The next system I bought during the early 80's was the ColecoVision. I purchased this system very close to the so-called Video Game Crash, so I did not end up with a huge library for it at first. It did however end up with a decent amount of cheap games that stores were selling of during the 'crash', which was fine by me. The Coleco is a very good system, and many of the games are fun to play. The only problem I had with this system, back then and even today, is that the contacts on the cartridges/unit get dirty way too easily. This of course leads to games that get garbled graphics during the middle of a game, or even worse cut out during game play. I have never been able to completely eliminate this 'dirt' problem. The games I still love to play on this system are Q*bert and Pepper II, both outstanding reproductions of their arcade counterparts.

Around the same time I was buying ColecoVision games, I bought the Vectrex game system, just as it was being liquidated during the video game crash! Talk about timing! I got the system at a really good price and bought all the games I could for it. For a stand-alone, black and white vector system, this unit was outstanding. The controllers were great, the sound just a delight, and of course the vector graphics were pretty good too. Of course, the graphics were best for space games, which is what the Vectrex excelled at. The built in game Mine Storm is still one of my favorite video games. This system also had such wonderful games as Cosmic Chasm, Hyperchase, Space Wars (excellent two player game), and Web Wars. Even today, there are devoted fans of this system still producing game for it! Personally I think this system will be around for a long time, even if not that many people know about it!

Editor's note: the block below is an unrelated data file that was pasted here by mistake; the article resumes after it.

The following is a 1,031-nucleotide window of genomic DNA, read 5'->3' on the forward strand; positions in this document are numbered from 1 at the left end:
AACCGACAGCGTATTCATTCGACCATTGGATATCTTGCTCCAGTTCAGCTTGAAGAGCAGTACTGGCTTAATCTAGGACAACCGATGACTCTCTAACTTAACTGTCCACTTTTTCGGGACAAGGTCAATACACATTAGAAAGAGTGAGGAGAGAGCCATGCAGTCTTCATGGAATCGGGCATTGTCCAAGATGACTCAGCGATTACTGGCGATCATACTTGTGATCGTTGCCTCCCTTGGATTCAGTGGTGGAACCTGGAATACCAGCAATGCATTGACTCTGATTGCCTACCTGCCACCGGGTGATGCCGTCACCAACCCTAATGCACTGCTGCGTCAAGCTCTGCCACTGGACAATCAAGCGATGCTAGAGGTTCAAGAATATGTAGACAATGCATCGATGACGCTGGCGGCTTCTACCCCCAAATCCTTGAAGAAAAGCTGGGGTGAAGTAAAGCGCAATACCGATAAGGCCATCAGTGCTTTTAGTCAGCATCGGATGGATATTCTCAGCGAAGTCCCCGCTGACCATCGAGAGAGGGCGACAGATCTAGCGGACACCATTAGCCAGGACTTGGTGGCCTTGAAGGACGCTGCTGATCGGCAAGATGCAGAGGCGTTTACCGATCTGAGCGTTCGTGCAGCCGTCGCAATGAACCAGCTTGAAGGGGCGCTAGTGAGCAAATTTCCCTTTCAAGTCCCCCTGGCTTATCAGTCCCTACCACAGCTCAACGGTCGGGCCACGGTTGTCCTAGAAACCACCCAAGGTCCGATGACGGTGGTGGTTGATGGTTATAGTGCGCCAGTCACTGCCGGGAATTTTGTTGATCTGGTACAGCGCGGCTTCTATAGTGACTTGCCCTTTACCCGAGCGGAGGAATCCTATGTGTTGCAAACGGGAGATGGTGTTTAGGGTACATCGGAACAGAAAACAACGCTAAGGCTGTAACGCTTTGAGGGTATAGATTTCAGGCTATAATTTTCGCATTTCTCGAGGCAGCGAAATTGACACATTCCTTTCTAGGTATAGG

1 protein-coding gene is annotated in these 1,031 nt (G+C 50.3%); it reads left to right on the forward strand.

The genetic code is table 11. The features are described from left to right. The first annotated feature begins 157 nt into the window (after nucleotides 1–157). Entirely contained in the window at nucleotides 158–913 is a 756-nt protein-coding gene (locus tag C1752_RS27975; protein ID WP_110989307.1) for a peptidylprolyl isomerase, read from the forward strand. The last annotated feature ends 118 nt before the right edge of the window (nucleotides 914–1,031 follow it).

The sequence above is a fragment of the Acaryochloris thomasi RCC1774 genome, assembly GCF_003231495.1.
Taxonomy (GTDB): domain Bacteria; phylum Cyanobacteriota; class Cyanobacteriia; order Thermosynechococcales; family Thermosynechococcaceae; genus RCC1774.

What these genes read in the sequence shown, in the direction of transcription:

During the mid 80's is when I finally got on the Atari 2600 wagon. I bought the system and about 100 games for it at a very good price from a kid selling of his collection. At the time I didn't realize it, but about 1/5 of his collection was rare games that now go for $25 to over $200 each! Since I don't collect big time for the 2600, I sold off all of my rares in the first part of the new century (so don't go asking me if I have any rare games). Most of these rare games sucked anyway, such as Swordquest: Waterworld. This game was just horrible. I have to admit that the Atari 2600 does have some very good games for it, such as Millipede, Robot Tank and Solar Fox, just to name a few. Of course, there are many bad games for this system too. I still buy the odd game for the old 2600 here and there, but as mentioned, I do not seriously collect for this system. I've even stopped buying homebrews, as they are on Eproms and will eventually die in time (roughly 20 years), so I don't waste my money the 2600 ones anymore.

Also during the mid 80's, I picked up on the Atari 5200. I bought a system with a bunch of games from a lady selling the set through the local paper, for a rather good price. Even though the 5200 controllers were odd, to say the least, I really liked this system. I think the main reason for this was the simple fact that it had some really good arcade games for it, along with a really good version of Wizard of Wor. With the roller-ball attachment, games like Centipede and Missile Command were just outstanding to play. I even ended up buying a convertor to allow me to use normal joysticks for games that really didn't work well with the ones that came with the 5200. Of course, one of my favorite games - Space Dungeon - works just a charm with the non-centering 5200 joysticks. Over the years I eventually got some spair Atari 5200 units (both 2 and 4 port), along with a multi-cart (this is one system I am not actively collecting for). I have bought a few homebrew games for the 5200 a few years ago, but that was about it. As said, I really like the Atari 5200, but am not really big on collecting for this system.

(and everthing after this is a long story, which isn't happening here)...